By Elyse Flynn Meyer
September 28, 2017
Have you ever completed a marketing campaign and realized that, while it may have been a success, it will be difficult to replicate because there wasn’t a defined strategy or process behind it? If so, you’re not alone.
Comprehensive marketing campaigns can have 10 to 30+ individual content-related tactics that need to be executed to make them integrated and cohesive campaigns. These content-driven tactics are usually being executed in tandem to ensure all the pieces fit together to build a campaign that is going to drive traffic, leads and new customers to your organization.
Most importantly, it is critical to ensure you are not only building a content strategy that is repeatable but that you have something that is documented and understood by all members of your team. When the campaign is over and it’s time to analyze the results, a gaping hole often becomes evident: There was no documented strategy to drive the tactics. This scenario helps explain the statistics that only 37% of B2B marketers say they have a documented content marketing strategy. In the absence of a strategy, we see that while marketers have the best intentions, sometimes these operational pieces get missed. This tends to leave a gap in your department that could become detrimental as your team changes over time.
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July 27, 2017
By Jay Hickman
We start with a paean to the humble press release.
The first press release was issued in 1906 by the Pennsylvania Railroad, under the direction of public relations expert Ivy Lee, to provide media with an on-the-ground account of facts about the 1906 Atlantic City train wreck. Since then, it has become a staple in marketing promotion, public affairs, and politics.
As we arrive at the 111th anniversary of the press release, it seems appropriate to examine this marketing tool and its optimal uses.
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May 4, 2014
By Natalie Burg
Roy Peter Clark remembers when his mentor and editor of the St. Petersburg Times Gene Patterson began “preaching for the perfection of an ‘explanatory journalism’” in the 1980s. Clark himself wrote an essay on the topic, “Making Hard Facts Easy Reading” for the Washington Journalism Review in 1984 — the same year Ezra Klein was born.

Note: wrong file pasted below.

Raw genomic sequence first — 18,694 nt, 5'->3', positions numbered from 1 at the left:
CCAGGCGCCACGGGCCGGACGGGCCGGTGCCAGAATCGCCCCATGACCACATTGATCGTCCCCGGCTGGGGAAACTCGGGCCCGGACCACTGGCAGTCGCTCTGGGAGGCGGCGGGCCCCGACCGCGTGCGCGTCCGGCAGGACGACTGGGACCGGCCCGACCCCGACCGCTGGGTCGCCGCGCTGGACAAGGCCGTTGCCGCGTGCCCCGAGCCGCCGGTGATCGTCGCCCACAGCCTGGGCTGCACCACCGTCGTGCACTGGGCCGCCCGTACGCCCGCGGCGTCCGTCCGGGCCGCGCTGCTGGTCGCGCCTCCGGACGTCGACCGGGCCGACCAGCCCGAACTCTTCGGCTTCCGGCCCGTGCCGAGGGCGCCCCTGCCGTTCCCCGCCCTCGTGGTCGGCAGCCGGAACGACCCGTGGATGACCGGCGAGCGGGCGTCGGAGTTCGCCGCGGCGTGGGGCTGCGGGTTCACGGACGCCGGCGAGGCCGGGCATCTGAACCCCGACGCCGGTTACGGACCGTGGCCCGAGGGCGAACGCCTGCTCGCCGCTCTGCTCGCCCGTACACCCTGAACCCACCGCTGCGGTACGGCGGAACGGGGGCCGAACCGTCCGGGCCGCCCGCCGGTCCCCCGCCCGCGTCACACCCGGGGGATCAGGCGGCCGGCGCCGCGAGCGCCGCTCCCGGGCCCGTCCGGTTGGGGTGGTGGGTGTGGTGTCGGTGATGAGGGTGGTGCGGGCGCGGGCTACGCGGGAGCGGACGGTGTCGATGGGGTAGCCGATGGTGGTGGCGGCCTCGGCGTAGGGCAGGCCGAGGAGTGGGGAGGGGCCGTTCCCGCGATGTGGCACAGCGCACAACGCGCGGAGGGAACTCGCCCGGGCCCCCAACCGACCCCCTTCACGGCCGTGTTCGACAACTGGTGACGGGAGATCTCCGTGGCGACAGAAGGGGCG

Listening to online buzz, one might get the idea that Klein, Nate Silver and their contemporaries invented the idea of writing news that explains the news, even though the first Pulitzer Prize for Explanatory Journalism was handed out in 1985. Though Klein was quick to clarify in the comments of a recent article by Clark that he isn’t trying to take credit for the existence of explanatory journalism, he and a handful of others are undeniably on the forefront of explanatory journalism’s resurgence. Klein’s Vox, The New York Times’ The Upshot, Bloomberg’s QuickTake, and Silver’s newly re-launched FiveThirtyEight are just the crest of the wave.
What’s behind it? Let us explain.
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April 19, 2014
By Mark Drapeau, Ph.D.
Not too long ago, Lululemon was a revered brand. Now it’s not, and sales have declined accordingly. Not so long ago, Apple could do no wrong. Now people wonder out loud if it’s innovative anymore. With constant connectedness and infinite information, consumers have never been so fickle about their choices.
According to the American Marketing Association, a brand is the “name, term, design, symbol, or any other feature that identifies one seller’s product distinct from those of other sellers.” That sounds like something from orientation day at Sterling Cooper Draper Price. What does the term “brand” actually mean in practice?
A brand is essentially the one sentence people say about you behind your back. This practical “street” definition based on actual human interaction applies equally well to people, products, and companies. For example, someone might describe Lululemon to their friend as “absolutely the best place to buy yoga gear, ever” or they might say “people say Lululemon great, but I’ve bought a few things and they fall apart, totally overrated.” Someone might describe you to their professional acquaintance as “the smartest person in New York on things related to creativity in advertising, you must talk to them” or “too cerebral and academic, I’m not sure they’d be the right fit for your advertising company.”
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